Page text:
Human Resources professionals have a lot to handle on a given day, covering everything from talent management to training and development. But perhaps the most interesting task HR pros are asked to cover is that of reprimanding employees for offenses committed in the workplace.  


Workplace faux pas and miscues are nothing new. Since the dawn of the modern office, employees have been committing offenses that have gotten them in hot water with the HR department. But what about when employees aren’t in the office? 


Surely, there are fewer opportunities for one to mess up when they are working from home, right? Well, maybe not. We gathered some of the most outrageous WFH HR offenses we could find, with the worst (read: best) falling into a select few categories.   

The Unexpected Visitor 



One common theme among the WFH HR offense is the unexpected visitor entering the shot on a video call.  


Dave N. said he was on the wrong side of this while on a call with clients.  


“I was on a call with a bunch of clients and my stark naked son walked into my office and asked me to ‘fix his butt.’”  


While adorable, it’s never the best look to have anyone naked show up on a work call. And it’s not just those with young children who need to worry about a bare-bottomed visitor popping in unannounced.  


Niki L. said she also witnessed an in-the-buff visitor on a work call.  


“The worst thing I saw [on a video call] was someone’s dad in a towel after they came out of the shower and had no idea they were in the shot.” 


It’s not just naked people that can pop in unannounced, either.  


According to Bryan C., two sisters, both of whom worked for the same company, got into a bit of a sibling rivalry while one of them was supposed to be presenting to her bosses.  


“One of the sisters was presenting her weekly forecast to her manager, with other higher-ups present on the call. Just as she was deep into her presentation, her twin – also her roommate – entered the frame, livid about her clothes being worn without permission. 


What began as a verbal disagreement escalated quickly into a physical altercation, with both sisters brawling while the Zoom call was still live. The confrontation was, needless to say, alarming and unprofessional, especially in a business setting with managers present.” 


The Hot Mic 



Another common mishap for the work-from-home offender is being caught saying something they shouldn’t with their computer microphone unmuted.  


Ben P. was a firsthand witness to one such occasion:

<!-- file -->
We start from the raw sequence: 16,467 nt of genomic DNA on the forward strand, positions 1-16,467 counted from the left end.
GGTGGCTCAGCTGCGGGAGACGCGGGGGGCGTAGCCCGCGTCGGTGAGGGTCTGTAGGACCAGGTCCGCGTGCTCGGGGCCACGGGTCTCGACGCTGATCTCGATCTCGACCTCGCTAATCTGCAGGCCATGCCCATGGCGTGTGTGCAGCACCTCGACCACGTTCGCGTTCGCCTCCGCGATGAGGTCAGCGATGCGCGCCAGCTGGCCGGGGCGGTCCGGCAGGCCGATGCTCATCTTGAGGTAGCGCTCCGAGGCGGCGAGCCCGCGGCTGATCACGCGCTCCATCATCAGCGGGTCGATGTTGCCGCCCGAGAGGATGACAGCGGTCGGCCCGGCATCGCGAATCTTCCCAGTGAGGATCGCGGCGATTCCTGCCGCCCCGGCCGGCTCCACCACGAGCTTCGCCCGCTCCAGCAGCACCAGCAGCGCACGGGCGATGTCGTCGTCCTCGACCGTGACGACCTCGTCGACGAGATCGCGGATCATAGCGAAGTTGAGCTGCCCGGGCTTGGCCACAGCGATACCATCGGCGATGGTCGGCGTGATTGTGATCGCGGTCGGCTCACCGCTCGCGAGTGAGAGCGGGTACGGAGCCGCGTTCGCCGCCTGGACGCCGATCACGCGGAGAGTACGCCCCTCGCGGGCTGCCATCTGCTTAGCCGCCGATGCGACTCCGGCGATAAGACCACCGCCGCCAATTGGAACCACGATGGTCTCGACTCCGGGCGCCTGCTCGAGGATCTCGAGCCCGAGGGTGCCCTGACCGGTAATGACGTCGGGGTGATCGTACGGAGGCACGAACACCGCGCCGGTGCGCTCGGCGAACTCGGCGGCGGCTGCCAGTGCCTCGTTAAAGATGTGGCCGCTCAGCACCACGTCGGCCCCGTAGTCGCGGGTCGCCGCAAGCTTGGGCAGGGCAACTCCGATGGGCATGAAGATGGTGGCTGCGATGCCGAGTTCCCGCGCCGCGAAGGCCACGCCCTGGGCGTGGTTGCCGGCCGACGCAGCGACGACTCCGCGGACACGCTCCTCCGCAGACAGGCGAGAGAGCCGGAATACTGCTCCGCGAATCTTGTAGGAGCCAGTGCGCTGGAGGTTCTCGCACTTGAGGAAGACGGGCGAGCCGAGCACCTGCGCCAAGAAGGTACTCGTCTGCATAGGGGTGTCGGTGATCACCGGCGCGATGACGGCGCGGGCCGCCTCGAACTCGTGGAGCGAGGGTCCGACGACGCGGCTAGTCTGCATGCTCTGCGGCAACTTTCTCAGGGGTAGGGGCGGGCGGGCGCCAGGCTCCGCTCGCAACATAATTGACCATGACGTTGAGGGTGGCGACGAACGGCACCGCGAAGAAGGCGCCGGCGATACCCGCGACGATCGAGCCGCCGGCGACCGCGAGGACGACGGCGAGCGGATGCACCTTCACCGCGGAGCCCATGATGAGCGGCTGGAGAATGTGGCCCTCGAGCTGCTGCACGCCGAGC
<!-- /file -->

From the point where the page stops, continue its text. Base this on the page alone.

“One time on a Zoom call, one of the women on the call forgot to go on mute and was caught talking s*** about other people on the call.” 


A good rule of thumb is to never say anything about anyone you wouldn’t want them to hear. Unfortunately, people saying things they shouldn’t isn’t an isolated incident.  


Sydney M. said her previous boss was caught making some racist comments on a hot mic. 


“The CEO admitted that ‘SEO contractors from India are only $12 per hour, so that’s why we have them.’” 


Hopefully, he didn’t get off easy just because he was in charge. 


The Phantom Camera 



Even the most digitally literate are bound to experience a technological snafu every now and then. Unfortunately, for those on video calls, this can lead to some pretty uncomfortable situations.  


Parker B. said: 


“I used to work at a professional speaker talent agency that hosted online training. Our video producer would stay on the call to make sure that all runs smoothly. On one of these training sessions, he felt sick to his stomach, took his phone to the bathroom with him so he could operate the Zoom from there, and accidentally flashed about 20 people on the call when his camera was facing the wrong direction.” 


We recommend never bringing a video call into the bathroom with you, no matter how important the call might be. However, it’s not just the loo where people can accidentally reveal more than they intended.  


Benjamin P. said he was on a call with a vendor when the man accidentally turned on his camera.  


“He was doing a software demo for us… He accidentally turned his camera on and he was shirtless, smoking a cigar, and had a giant glass of whiskey on his desk.” 




It’s never a good idea to use your work computer to look at any sites you’re not supposed to while on the clock. It’s an even worse idea to share your screen with those sites still open.  


Lauren W. said: 


“A colleague and I were supposed to be presenting to a prospective client. When my colleague shared his screen to show some work examples, he had a background tab opened to, let’s just say an ‘adult’ website. I was mortified.” 


It’s best to reserve the use of your work computers for your job… the one you currently have.  


Isabelle E. said: 


“I once shared my screen on a team call with LinkedIn open to the job search page. I tried to play it off, but my boss was on the call.” 


Needless to say, everybody makes mistakes. Still, it’s best to exercise caution while on the clock, whether you’re at home or in the office.  


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